There’s a lot to say about Other M, for every shortcoming, there’s an equally solid core element in place, but this is neither the time nor the place for a review. The game is a more than welcome mid point between the classic side scrolling Metroids and the first person Prime series, and I’d love to see this concept being taken further. There are three major issues with the game, that make it a frustrating experience, the cut scenes are boring and counter-productive, it’s decidedly obtuse at presenting its mechanics and overall game logic, and it’s remarkably predictable. Despite its shortcomings, it still manages to bring new things to the table and not only for the Metroid franchise. Thanks to a fantastic camera system, the wall separating 2d from 3d is broken, allowing for the tightness you’d expect from 2d games and still allowing the freedom of movement and design that 3d gives you, culminating in the gravity sequence. It also offers an easy to use combat system that doesn’t punish its players for not using all of its tools correctly, but when used appropriately, manages to carry a perfect tempo that seamlessly blends with the levels and progression that gets supported with some solid platforming and light puzzle solving. It won’t reach the pantheon of greatness some of its older brothers have achieved because the game is filled with questionable and detrimental inclusions and exclusions that hurt it. It’s hard to think of it as your typical Nintendo game because most of their typical values are thrown out the window, and there’s an alarming lack of polish in it, ranging from presentation issues, to inability to connect with the game player, but there’s still something quite exquisite about it.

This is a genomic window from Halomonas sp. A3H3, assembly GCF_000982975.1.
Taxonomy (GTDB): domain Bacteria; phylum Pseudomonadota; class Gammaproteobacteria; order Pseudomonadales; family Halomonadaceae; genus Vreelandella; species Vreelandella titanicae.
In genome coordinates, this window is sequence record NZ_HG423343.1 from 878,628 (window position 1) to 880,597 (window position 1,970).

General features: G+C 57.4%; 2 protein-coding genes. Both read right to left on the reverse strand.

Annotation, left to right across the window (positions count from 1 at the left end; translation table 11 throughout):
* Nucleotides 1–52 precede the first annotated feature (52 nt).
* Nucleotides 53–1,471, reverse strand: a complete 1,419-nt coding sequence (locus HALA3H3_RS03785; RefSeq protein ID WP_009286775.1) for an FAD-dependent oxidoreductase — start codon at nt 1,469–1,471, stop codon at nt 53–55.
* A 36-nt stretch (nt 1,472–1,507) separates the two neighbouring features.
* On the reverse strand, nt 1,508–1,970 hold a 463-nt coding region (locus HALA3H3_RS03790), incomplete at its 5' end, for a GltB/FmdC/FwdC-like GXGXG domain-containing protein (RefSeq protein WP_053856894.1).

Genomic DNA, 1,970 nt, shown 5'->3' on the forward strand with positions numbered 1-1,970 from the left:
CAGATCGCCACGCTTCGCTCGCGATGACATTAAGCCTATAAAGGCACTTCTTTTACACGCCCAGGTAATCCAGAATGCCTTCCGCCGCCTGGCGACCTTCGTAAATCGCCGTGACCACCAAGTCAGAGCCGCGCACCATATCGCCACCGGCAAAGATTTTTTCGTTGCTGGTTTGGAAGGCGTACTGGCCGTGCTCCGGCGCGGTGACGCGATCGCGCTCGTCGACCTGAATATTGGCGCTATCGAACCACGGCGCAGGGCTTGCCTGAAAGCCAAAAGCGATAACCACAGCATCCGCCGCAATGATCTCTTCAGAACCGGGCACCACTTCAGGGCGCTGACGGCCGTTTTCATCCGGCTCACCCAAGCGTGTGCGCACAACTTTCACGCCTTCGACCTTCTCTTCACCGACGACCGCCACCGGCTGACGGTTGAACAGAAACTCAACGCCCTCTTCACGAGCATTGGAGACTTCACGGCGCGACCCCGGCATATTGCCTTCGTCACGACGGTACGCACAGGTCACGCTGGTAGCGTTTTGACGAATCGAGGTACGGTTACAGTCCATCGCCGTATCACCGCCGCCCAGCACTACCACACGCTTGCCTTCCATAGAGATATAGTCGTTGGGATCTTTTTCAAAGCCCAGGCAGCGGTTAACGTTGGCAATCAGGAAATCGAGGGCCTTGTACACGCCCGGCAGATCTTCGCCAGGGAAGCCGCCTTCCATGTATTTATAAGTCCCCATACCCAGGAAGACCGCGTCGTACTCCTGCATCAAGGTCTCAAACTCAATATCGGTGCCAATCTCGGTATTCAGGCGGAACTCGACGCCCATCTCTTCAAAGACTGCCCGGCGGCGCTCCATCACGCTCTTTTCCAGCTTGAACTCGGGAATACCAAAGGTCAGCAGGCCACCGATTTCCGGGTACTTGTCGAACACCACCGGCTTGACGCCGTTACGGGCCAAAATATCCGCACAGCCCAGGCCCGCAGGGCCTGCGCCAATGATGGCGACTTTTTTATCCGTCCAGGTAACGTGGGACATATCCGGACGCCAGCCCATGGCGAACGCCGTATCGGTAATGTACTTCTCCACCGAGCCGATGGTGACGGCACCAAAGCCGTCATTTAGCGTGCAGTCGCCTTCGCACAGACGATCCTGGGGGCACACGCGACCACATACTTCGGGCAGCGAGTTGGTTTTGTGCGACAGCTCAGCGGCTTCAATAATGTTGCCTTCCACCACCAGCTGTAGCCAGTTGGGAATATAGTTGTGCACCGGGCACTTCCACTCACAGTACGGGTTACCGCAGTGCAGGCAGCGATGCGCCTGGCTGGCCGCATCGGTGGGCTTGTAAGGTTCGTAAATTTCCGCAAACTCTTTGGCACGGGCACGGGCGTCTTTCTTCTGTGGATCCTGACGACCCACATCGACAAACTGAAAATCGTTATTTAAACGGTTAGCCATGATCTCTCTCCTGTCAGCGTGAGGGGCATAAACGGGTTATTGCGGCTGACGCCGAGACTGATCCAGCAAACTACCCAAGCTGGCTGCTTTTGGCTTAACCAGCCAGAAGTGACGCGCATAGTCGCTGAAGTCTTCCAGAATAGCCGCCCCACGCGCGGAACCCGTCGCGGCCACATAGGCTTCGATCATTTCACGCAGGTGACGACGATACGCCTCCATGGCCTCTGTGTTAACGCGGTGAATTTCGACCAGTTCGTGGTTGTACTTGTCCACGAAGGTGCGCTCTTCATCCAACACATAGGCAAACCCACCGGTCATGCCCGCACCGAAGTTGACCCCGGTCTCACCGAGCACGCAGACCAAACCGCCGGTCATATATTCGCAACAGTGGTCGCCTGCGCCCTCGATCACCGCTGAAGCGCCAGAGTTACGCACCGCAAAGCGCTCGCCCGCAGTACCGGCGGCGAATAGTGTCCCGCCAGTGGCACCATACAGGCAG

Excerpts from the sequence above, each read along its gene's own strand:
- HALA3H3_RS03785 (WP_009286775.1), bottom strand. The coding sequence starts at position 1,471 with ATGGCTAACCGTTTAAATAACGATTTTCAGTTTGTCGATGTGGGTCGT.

Ridley Battle Theme

Theme of Samus

Rhedogian


by Boney

Despite celebrating its 25th birthday, there haven’t been many spinoffs or offshoot games throughout the Metroid series’ history. It wasn’t until the series got reignited by the release of Metroid Prime and Fusion, that a couple of extra games were made under the Prime brand.
Metroid Prime Pinball developed by Fuse Games retold the events of Metroid Prime in pinball settings. As odd as it seems to make a Metroid pinball game, it was rather well received, and was perfect as a handheld game to play in short bursts. It was the first DS game to launch with the rumble pack.
Metroid Prime Hunters depicts a side story to the Prime games. It was developed by NST for the Nintendo DS, and was used to show how a FPS could work on the handheld, as well as incorporating online multiplayer mode. Most Metroid fans consider the story mode to be quite barebones.